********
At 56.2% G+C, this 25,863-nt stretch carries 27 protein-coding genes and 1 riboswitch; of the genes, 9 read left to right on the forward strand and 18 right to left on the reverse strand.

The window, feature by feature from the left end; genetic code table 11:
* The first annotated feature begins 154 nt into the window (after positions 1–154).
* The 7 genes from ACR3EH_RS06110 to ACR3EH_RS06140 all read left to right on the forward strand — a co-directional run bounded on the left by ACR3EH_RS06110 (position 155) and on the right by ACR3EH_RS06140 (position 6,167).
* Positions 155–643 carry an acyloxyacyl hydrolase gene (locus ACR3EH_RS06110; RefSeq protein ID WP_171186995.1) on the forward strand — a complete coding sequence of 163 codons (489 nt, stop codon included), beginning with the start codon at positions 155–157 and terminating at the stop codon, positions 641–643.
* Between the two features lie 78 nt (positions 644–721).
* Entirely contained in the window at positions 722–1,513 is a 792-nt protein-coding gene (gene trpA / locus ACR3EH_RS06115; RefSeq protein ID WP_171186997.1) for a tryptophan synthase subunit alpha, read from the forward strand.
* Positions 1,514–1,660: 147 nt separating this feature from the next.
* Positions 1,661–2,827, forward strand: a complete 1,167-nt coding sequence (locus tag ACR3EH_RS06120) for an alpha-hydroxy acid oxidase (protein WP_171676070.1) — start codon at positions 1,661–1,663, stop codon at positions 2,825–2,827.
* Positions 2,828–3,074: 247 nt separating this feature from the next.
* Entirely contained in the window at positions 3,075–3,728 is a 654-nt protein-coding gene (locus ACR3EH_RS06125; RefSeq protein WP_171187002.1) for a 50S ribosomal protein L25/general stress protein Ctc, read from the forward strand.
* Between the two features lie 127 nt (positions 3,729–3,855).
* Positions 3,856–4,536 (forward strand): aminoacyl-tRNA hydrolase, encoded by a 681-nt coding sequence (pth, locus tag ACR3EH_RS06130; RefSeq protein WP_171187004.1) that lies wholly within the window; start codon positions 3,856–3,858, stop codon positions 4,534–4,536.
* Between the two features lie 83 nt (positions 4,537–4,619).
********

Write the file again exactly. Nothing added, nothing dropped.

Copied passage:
At 56.2% G+C, this 25,863-nt stretch carries 27 protein-coding genes and 1 riboswitch; of the genes, 9 read left to right on the forward strand and 18 right to left on the reverse strand.

The window, feature by feature from the left end; genetic code table 11:
* The first annotated feature begins 154 nt into the window (after positions 1–154).
* The 7 genes from ACR3EH_RS06110 to ACR3EH_RS06140 all read left to right on the forward strand — a co-directional run bounded on the left by ACR3EH_RS06110 (position 155) and on the right by ACR3EH_RS06140 (position 6,167).
* Positions 155–643 carry an acyloxyacyl hydrolase gene (locus ACR3EH_RS06110; RefSeq protein ID WP_171186995.1) on the forward strand — a complete coding sequence of 163 codons (489 nt, stop codon included), beginning with the start codon at positions 155–157 and terminating at the stop codon, positions 641–643.
* Between the two features lie 78 nt (positions 644–721).
* Entirely contained in the window at positions 722–1,513 is a 792-nt protein-coding gene (gene trpA / locus ACR3EH_RS06115; RefSeq protein ID WP_171186997.1) for a tryptophan synthase subunit alpha, read from the forward strand.
* Positions 1,514–1,660: 147 nt separating this feature from the next.
* Positions 1,661–2,827, forward strand: a complete 1,167-nt coding sequence (locus tag ACR3EH_RS06120) for an alpha-hydroxy acid oxidase (protein WP_171676070.1) — start codon at positions 1,661–1,663, stop codon at positions 2,825–2,827.
* Positions 2,828–3,074: 247 nt separating this feature from the next.
* Entirely contained in the window at positions 3,075–3,728 is a 654-nt protein-coding gene (locus ACR3EH_RS06125; RefSeq protein WP_171187002.1) for a 50S ribosomal protein L25/general stress protein Ctc, read from the forward strand.
* Between the two features lie 127 nt (positions 3,729–3,855).
* Positions 3,856–4,536 (forward strand): aminoacyl-tRNA hydrolase, encoded by a 681-nt coding sequence (pth, locus tag ACR3EH_RS06130; RefSeq protein WP_171187004.1) that lies wholly within the window; start codon positions 3,856–3,858, stop codon positions 4,534–4,536.
* Between the two features lie 83 nt (positions 4,537–4,619).